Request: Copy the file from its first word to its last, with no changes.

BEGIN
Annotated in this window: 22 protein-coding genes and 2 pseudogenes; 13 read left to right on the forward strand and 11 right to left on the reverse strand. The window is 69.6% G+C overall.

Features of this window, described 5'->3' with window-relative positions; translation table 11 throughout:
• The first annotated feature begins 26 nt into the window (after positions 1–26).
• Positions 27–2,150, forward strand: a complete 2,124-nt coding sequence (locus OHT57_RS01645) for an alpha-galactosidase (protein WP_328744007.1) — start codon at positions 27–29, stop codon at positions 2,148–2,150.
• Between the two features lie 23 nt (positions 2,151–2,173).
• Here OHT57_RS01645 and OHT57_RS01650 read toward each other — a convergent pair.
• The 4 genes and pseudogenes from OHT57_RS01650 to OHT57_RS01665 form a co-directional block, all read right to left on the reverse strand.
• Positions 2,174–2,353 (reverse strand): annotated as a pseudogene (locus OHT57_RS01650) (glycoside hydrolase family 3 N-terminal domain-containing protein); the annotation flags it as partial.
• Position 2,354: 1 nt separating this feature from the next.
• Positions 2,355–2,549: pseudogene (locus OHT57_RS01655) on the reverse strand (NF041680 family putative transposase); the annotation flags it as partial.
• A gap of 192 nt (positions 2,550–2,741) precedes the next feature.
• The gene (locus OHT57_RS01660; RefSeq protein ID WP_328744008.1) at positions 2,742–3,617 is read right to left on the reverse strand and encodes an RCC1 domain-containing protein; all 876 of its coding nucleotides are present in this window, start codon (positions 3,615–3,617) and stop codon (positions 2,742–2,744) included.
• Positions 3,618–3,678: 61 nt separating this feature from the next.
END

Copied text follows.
Annotated in this window: 22 protein-coding genes and 2 pseudogenes; 13 read left to right on the forward strand and 11 right to left on the reverse strand. The window is 69.6% G+C overall.

Features of this window, described 5'->3' with window-relative positions; translation table 11 throughout:
• The first annotated feature begins 26 nt into the window (after positions 1–26).
• Positions 27–2,150, forward strand: a complete 2,124-nt coding sequence (locus OHT57_RS01645) for an alpha-galactosidase (protein WP_328744007.1) — start codon at positions 27–29, stop codon at positions 2,148–2,150.
• Between the two features lie 23 nt (positions 2,151–2,173).
• Here OHT57_RS01645 and OHT57_RS01650 read toward each other — a convergent pair.
• The 4 genes and pseudogenes from OHT57_RS01650 to OHT57_RS01665 form a co-directional block, all read right to left on the reverse strand.
• Positions 2,174–2,353 (reverse strand): annotated as a pseudogene (locus OHT57_RS01650) (glycoside hydrolase family 3 N-terminal domain-containing protein); the annotation flags it as partial.
• Position 2,354: 1 nt separating this feature from the next.
• Positions 2,355–2,549: pseudogene (locus OHT57_RS01655) on the reverse strand (NF041680 family putative transposase); the annotation flags it as partial.
• A gap of 192 nt (positions 2,550–2,741) precedes the next feature.
• The gene (locus OHT57_RS01660; RefSeq protein ID WP_328744008.1) at positions 2,742–3,617 is read right to left on the reverse strand and encodes an RCC1 domain-containing protein; all 876 of its coding nucleotides are present in this window, start codon (positions 3,615–3,617) and stop codon (positions 2,742–2,744) included.
• Positions 3,618–3,678: 61 nt separating this feature from the next.